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Š 2017 Pidgeon Social

Author: Justin Reves

Pidgeon Social / Articles posted by Justin Reves

Most Companies Don’t Have the Courage to Be Good on Social

In this new social media world, you simply cannot create great content without RISK. Here's the problem: on social, you're not just competing against competitors for your customer's attention. You're now competing against absolutely anyone and every thing that has the ability to create content. Facebook's algorithm does not care one bit what you think of your content. Facebook's algorithm does care what your audience thinks of the content. If the audience isn't sharing, commenting, and liking it, they'll show them someone else's content because they want them to enjoy their time on Facebook - not be bored by your boring, self-serving posts. And all the other platforms are following suit. This means your company's social posts have to go toe-to-toe with highlights of everyone's favourite sports teams, scantily-clad fitness models, hilarious Jimmy Fallon clips, seemingly-millions of vloggers, delicious Tasty recipes, stand-up comics, painful fail compilations, or the endless drove of wild news that this world generates. If you can't go shot-for-shot with this kind of content, your only hope is to try and force people to watch your content through ads - and that just kinda sucks the life and good equity you get out of great social content. Now, I believe Facebook is still the absolute BEST advertising platform out there (when you actually do it right) because it's still so under-utilized, but ads are very different than real, fun, shareable, conversation-starting social media content. Look at what Nike did this week with Colin Kaepernick - whatever side you land on that argument, their brand was front-and-centre in an INSANE amount of conversations on social. Look at Wendy's USA Twitter account which has been featured so many times across the internet and built almost 3 million loyal, engaged followers. Then compare it with Wendy's Canada which is sooo boooooring. Look at dbrand which entered the MASSIVELY over-saturated world of phone cases and wraps and has been DOMINATING. All because of hilarious - at times, offensive - personality online. I bought 4 wraps from them without needing any because I loved their Twitter account and then found out they have some cool products. Look at the last Blockbuster - yes THAT Blockbuster where you can still go in and rent movies. It's defying all the odds, largely because of it's hilarious online persona. Locally, the companies we see CRUSHING IT with their communities win because they decided who they are, they be that unabashedly, and their followers LOVE it. It's not about this insane, high-end production - it's just authentic and FUN, chalked full of personality. The interesting thing...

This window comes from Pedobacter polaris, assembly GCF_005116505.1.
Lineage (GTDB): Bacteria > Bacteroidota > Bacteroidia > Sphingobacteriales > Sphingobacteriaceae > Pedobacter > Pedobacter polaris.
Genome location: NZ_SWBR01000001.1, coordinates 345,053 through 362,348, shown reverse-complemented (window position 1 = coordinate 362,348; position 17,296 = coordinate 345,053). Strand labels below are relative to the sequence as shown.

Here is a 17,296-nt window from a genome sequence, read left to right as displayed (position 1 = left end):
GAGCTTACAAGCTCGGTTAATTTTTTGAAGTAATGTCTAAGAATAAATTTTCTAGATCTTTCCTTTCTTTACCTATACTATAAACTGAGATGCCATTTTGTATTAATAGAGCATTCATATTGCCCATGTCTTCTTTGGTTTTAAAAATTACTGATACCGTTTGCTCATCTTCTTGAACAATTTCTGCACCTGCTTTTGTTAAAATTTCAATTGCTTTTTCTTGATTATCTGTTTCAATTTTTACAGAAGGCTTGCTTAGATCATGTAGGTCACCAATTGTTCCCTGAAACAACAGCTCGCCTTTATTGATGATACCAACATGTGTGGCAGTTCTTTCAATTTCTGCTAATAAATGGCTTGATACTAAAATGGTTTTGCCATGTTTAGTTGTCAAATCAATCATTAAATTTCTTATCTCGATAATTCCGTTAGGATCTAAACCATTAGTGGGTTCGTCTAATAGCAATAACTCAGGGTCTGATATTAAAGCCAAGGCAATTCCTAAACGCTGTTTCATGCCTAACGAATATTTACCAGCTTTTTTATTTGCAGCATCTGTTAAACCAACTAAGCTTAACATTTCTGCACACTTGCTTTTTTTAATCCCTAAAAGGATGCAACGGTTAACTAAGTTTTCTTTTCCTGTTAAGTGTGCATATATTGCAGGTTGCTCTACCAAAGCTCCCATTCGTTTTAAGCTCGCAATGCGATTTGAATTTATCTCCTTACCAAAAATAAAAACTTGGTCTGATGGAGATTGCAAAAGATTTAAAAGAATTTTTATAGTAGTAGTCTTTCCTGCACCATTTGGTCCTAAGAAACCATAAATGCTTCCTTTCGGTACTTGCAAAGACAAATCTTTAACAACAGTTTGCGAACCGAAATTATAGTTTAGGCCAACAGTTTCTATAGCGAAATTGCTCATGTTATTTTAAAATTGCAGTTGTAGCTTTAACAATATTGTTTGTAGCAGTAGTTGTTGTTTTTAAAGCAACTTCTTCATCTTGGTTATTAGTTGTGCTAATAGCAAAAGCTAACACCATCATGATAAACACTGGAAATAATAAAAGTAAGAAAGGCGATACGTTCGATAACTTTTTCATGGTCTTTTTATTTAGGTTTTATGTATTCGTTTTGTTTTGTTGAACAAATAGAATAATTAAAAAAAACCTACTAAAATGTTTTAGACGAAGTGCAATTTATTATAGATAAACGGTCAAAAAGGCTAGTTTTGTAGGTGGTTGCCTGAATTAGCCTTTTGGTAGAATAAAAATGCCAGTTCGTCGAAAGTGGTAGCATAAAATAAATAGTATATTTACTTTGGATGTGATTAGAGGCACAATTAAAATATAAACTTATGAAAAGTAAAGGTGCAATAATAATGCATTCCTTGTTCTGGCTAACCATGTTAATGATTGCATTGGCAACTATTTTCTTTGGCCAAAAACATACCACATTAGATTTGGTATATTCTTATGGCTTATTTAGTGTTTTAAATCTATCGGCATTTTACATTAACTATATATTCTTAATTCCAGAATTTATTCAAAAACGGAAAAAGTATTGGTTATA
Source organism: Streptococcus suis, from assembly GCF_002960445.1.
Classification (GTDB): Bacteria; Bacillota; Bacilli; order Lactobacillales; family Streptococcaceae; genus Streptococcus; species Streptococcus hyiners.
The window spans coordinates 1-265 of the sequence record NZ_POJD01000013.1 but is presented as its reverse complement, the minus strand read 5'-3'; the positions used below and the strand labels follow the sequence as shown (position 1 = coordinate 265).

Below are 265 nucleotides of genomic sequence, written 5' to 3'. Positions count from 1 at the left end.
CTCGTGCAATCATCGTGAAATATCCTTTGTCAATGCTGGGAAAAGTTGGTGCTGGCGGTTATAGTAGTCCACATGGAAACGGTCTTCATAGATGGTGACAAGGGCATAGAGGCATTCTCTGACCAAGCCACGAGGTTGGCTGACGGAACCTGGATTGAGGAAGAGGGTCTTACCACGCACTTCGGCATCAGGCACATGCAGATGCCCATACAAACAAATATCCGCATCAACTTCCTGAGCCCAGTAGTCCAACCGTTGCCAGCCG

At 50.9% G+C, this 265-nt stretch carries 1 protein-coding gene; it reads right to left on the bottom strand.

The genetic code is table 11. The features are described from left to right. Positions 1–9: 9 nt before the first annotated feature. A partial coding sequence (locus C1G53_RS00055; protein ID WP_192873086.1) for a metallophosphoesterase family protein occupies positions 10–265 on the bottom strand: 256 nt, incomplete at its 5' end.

Netflix is Disruption Royalty